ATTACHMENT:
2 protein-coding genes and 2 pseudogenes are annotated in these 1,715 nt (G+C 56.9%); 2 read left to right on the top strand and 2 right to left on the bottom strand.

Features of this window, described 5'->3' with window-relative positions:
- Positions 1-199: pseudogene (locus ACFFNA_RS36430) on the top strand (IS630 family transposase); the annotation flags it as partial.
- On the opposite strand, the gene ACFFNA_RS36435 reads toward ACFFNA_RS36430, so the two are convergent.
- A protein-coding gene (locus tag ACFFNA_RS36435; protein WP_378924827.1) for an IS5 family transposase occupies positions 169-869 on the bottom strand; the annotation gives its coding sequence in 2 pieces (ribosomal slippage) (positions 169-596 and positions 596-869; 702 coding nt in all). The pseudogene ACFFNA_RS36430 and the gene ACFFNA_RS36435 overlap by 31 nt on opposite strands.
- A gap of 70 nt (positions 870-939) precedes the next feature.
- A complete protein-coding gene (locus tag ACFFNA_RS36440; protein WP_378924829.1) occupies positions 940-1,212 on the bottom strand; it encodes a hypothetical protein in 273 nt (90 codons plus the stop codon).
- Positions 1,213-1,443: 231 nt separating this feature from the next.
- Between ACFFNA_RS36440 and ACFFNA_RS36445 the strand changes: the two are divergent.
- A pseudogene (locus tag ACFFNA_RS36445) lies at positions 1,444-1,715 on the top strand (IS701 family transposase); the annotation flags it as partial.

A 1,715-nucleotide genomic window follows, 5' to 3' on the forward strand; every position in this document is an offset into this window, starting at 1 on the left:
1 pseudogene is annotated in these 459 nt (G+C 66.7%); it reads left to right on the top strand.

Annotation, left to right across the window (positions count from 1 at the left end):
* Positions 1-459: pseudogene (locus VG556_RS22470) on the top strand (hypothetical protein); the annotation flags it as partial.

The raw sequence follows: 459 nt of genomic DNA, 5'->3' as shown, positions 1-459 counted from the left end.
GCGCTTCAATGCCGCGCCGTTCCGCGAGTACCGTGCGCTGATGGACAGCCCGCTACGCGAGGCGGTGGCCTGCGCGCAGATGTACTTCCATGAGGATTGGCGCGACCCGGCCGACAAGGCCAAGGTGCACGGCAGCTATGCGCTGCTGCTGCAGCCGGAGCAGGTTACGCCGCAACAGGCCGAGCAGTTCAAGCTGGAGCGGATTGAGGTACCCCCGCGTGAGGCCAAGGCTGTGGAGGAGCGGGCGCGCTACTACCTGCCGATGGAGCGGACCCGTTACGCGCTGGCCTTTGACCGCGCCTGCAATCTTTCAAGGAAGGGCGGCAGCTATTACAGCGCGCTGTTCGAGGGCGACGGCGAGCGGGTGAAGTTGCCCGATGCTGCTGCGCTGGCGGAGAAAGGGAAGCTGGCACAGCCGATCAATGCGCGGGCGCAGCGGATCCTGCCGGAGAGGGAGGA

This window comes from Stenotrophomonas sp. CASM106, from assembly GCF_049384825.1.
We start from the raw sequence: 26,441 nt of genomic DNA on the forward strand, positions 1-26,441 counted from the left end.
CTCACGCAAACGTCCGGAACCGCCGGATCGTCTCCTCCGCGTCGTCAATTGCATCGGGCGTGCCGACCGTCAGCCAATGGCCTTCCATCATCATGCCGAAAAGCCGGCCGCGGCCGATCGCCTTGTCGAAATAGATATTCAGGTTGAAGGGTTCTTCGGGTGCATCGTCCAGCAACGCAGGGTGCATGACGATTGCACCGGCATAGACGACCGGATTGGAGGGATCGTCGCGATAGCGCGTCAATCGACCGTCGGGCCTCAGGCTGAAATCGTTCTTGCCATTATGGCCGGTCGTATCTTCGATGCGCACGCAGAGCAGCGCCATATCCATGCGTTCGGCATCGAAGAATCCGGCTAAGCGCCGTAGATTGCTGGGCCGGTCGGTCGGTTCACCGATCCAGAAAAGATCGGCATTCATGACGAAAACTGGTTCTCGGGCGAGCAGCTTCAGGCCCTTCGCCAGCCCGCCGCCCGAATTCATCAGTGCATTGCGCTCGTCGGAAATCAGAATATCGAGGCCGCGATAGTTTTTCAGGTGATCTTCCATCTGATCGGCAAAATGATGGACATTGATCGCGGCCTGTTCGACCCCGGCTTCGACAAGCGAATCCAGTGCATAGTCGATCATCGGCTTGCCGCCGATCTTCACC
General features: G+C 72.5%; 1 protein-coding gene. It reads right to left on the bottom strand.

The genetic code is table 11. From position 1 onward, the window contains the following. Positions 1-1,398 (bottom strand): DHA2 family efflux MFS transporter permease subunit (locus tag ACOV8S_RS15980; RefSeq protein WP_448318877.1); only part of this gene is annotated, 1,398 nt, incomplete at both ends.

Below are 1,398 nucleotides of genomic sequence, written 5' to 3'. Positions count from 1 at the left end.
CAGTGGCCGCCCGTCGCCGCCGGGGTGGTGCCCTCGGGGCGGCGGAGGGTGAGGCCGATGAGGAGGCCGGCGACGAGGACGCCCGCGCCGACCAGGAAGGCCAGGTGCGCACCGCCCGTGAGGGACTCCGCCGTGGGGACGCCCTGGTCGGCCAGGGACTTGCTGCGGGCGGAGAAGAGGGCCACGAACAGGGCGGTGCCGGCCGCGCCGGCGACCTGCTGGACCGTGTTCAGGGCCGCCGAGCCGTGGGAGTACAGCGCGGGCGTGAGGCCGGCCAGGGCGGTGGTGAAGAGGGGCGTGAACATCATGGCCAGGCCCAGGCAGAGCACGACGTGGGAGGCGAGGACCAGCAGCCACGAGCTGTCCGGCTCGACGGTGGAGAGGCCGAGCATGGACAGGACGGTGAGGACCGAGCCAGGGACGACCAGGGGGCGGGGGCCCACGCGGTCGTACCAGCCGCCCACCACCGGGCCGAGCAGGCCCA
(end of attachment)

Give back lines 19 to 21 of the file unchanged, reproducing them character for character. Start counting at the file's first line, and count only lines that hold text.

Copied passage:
CTCACGCAAACGTCCGGAACCGCCGGATCGTCTCCTCCGCGTCGTCAATTGCATCGGGCGTGCCGACCGTCAGCCAATGGCCTTCCATCATCATGCCGAAAAGCCGGCCGCGGCCGATCGCCTTGTCGAAATAGATATTCAGGTTGAAGGGTTCTTCGGGTGCATCGTCCAGCAACGCAGGGTGCATGACGATTGCACCGGCATAGACGACCGGATTGGAGGGATCGTCGCGATAGCGCGTCAATCGACCGTCGGGCCTCAGGCTGAAATCGTTCTTGCCATTATGGCCGGTCGTATCTTCGATGCGCACGCAGAGCAGCGCCATATCCATGCGTTCGGCATCGAAGAATCCGGCTAAGCGCCGTAGATTGCTGGGCCGGTCGGTCGGTTCACCGATCCAGAAAAGATCGGCATTCATGACGAAAACTGGTTCTCGGGCGAGCAGCTTCAGGCCCTTCGCCAGCCCGCCGCCCGAATTCATCAGTGCATTGCGCTCGTCGGAAATCAGAATATCGAGGCCGCGATAGTTTTTCAGGTGATCTTCCATCTGATCGGCAAAATGATGGACATTGATCGCGGCCTGTTCGACCCCGGCTTCGACAAGCGAATCCAGTGCATAGTCGATCATCGGCTTGCCGCCGATCTTCACC
General features: G+C 72.5%; 1 protein-coding gene. It reads right to left on the bottom strand.

The genetic code is table 11. From position 1 onward, the window contains the following. Positions 1-1,398 (bottom strand): DHA2 family efflux MFS transporter permease subunit (locus tag ACOV8S_RS15980; RefSeq protein WP_448318877.1); only part of this gene is annotated, 1,398 nt, incomplete at both ends.